The Week in Public Finance: How Budgetless Illinois Still Runs, Spending Cuts Coming and St. Louis' Not-So-Big NFL Loss
A roundup of money (and other) news governments can use.
For previous editions of The Week in Public Finance, click here.
Avoiding the Bill Collectors
Illinois is one of two states that still has no budget this year. How does it keep running? Partly, by letting its bills stack up.
Illinois law lets the state defer paying bills until the following fiscal year -- a tool the state has used liberally for years. Because of that, the state’s unpaid bills have now climbed to a total of $6.6 billion, a backlog equal to 19 percent of what the state spends from its general fund. “If the state fails to address its structural imbalance for subsequent years,” warned Moody's Investors Service, “the payment backlog will swell to $25 billion, or 64 percent of expenditures” over the next three years.
While this is a glaring sign of the state’s limited cash flow, Moody’s said this week that the backlog “poses little immediate threat to timely payment of principal and interest” on the state’s $27 billion in outstanding general obligation (GO) bonds. That's partly because, as Moody's pointed out, Illinois has about $8.9 billion cash in special funds that could be borrowed to make GO bond payments.
More alarming for credit rating agencies -- and what earned Illinois a downgrade last year -- is the state’s budget deficit, which continues to worsen.
The state has been able to spend some money for fiscal 2016 through court orders, continuing appropriations, statutory transfers and a handful of appropriation bills. But with no decision from lawmakers about where to cut spending or raise taxes, Illinois has so far racked up a $4 billion budget hole for this year. With a gap like that, the unpaid bills take a backseat, which is bad news for the businesses and non-profit organizations that provide goods and services to the state, as well as local transportation agencies and local governments owed money by the state.
State Spending Problems
States that depend on oil and natural gas revenues are facing mid-year budget cuts and will likely have a prolonged debate about how to balance next year’s budget going forward. But oil-dependent states aren't the only ones suffering.
For the second year in a row, Massachusetts had to make emergency mid-year budget cuts that were tied to revenue shortfalls. Connecticut made emergency budget cuts back in September. Mississippi Gov. Phil Bryant is planning to make mid-year cuts and dip into the state’s rainy day fund. And Wisconsin is expecting a revenue shortfall for this fiscal year.
Part of the challenge, said Roy Eappen, a municipal securities researcher for Wells Fargo, is that state expenses are collectively growing faster than their revenues. According to the National Association of State Budget Officers, general fund revenues are projected to increase 2.5 percent this year from fiscal 2015, while general fund spending is expected to increase 4.1 percent.
“[This] fuels the debate as to whether fiscal challenges are a revenue problem or a spending problem,” said Eappen, noting that that precise debate is what has delayed budgets in Pennsylvania and Illinois.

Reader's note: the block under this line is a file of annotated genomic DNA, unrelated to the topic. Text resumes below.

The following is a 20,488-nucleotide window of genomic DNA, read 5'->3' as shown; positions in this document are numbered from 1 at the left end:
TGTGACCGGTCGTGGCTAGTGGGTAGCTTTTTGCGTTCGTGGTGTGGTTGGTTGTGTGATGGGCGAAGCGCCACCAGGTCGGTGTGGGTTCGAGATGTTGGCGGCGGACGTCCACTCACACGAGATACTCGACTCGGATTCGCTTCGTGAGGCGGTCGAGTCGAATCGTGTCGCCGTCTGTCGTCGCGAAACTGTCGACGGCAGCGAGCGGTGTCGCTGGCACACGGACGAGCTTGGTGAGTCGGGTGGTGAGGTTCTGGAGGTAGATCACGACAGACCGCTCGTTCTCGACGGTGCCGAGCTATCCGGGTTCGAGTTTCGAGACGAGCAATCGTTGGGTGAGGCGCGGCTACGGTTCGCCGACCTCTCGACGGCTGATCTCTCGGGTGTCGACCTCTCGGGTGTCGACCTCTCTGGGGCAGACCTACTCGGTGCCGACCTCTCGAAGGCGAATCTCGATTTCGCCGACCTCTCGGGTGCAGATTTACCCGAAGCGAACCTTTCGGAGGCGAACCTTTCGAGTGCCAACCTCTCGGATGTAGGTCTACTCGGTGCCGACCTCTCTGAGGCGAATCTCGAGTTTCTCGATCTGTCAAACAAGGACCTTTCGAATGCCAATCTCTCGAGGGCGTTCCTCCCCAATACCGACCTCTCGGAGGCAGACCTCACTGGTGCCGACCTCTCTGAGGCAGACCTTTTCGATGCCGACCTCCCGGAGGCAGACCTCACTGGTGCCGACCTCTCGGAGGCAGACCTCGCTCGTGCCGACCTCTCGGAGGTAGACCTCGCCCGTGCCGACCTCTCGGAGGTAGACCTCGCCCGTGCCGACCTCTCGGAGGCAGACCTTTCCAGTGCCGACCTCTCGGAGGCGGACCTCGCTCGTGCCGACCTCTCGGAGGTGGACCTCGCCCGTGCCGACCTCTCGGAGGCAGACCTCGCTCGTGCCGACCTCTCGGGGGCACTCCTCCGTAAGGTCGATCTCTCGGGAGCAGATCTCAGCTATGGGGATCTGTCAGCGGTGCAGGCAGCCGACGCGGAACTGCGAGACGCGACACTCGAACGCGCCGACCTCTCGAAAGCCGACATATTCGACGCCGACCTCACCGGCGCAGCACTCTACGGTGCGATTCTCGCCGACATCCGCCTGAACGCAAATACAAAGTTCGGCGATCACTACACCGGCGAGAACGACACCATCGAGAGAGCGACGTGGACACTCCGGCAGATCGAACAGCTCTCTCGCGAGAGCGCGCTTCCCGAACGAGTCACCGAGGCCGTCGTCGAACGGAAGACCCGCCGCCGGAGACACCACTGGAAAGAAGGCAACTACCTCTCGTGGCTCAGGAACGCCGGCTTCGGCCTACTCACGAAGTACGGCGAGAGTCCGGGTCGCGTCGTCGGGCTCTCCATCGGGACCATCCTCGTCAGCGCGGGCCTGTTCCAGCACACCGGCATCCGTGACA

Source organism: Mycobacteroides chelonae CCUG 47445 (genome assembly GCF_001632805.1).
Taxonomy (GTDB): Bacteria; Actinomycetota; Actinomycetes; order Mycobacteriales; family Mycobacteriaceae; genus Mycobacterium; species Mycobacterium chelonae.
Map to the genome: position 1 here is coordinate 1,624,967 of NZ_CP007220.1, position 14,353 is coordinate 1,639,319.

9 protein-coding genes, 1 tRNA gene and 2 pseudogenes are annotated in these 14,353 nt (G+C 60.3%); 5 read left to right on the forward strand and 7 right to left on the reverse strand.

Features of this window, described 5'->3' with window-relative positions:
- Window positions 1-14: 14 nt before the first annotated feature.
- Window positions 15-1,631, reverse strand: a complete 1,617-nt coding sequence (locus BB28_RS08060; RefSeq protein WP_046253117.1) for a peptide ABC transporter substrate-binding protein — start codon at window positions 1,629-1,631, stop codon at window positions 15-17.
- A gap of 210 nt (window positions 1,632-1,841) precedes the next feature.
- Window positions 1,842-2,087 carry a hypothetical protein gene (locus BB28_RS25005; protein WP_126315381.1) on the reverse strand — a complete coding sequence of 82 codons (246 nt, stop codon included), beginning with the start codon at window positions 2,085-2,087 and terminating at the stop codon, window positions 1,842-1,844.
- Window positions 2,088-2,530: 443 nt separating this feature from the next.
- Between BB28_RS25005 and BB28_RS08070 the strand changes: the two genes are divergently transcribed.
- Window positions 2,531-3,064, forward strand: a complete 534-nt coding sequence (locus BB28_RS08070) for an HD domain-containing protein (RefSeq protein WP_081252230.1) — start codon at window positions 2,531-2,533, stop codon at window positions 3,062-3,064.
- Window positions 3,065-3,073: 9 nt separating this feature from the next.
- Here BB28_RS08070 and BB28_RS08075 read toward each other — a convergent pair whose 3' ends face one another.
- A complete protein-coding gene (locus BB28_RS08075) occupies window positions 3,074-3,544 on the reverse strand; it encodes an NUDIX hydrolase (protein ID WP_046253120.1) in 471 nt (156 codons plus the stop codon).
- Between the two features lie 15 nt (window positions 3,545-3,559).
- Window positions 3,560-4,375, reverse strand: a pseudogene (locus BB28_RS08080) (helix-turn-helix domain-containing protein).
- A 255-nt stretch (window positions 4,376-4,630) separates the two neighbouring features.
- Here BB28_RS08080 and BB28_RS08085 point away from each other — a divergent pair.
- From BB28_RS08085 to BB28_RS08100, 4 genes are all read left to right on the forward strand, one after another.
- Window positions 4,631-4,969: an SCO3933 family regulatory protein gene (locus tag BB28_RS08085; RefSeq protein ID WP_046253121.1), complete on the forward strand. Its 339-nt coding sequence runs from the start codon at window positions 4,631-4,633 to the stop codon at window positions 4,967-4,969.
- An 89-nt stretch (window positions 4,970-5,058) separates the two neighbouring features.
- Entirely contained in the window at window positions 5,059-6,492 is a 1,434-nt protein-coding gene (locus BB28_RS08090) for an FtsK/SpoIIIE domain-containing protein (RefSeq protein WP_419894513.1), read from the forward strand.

Looking ahead, states might want to plan for tighter spending than they have in recent years. State forecasters are expecting tepid sales and income tax revenue growth for both 2016 and 2017. That's mainly because of stagnant wage growth and lower capital gains revenue following the fizzling of the stock market. In addition, previously scheduled income tax breaks in Massachusetts and Oklahoma this year and in California for 2018 may also stress revenue collections.
Still, Eappen said one area where states will likely increase spending is transportation, now that a federal highway bill is in place for the next five years. Governors in Connecticut, Georgia, New Hampshire and Tennessee have all introduced transportation infrastructure initiatives.
No Big Loss?
Missouri Gov. Jay Nixon this week spoke out for the first time about losing the professional St. Louis Rams football team to Los Angeles County. “It was very disappointing that we followed the guidelines, did what folks said, and that wasn’t enough here,” Nixon told the St. Louis Post-Dispatch. According to the newspaper, Nixon “also consistently -- and ardently -- chastised the NFL for ‘making up reasons’ to allow the Rams to move to Los Angeles.”
Losing a major sports franchise is probably on any public official's Top 10 list of things to avoid on their watch. But financially, St. Louis won’t suffer too greatly, according to an analysis by Moody’s. Although the Rams’ departure results in a $4.2 million annual revenue loss (mainly from sales and amusement taxes), that equates to less than 1 percent of the city’s fiscal 2015 operating revenues.
Moody’s also pointed out that the city will avoid the $150 million cost of funding its share of a new $1.1 billion stadium. St. Louis and the state of Missouri proposed helping to finance more than half the cost of the new stadium, but it turned out to be no competition for a proposed $3 billion entertainment complex just 10 miles from downtown L.A.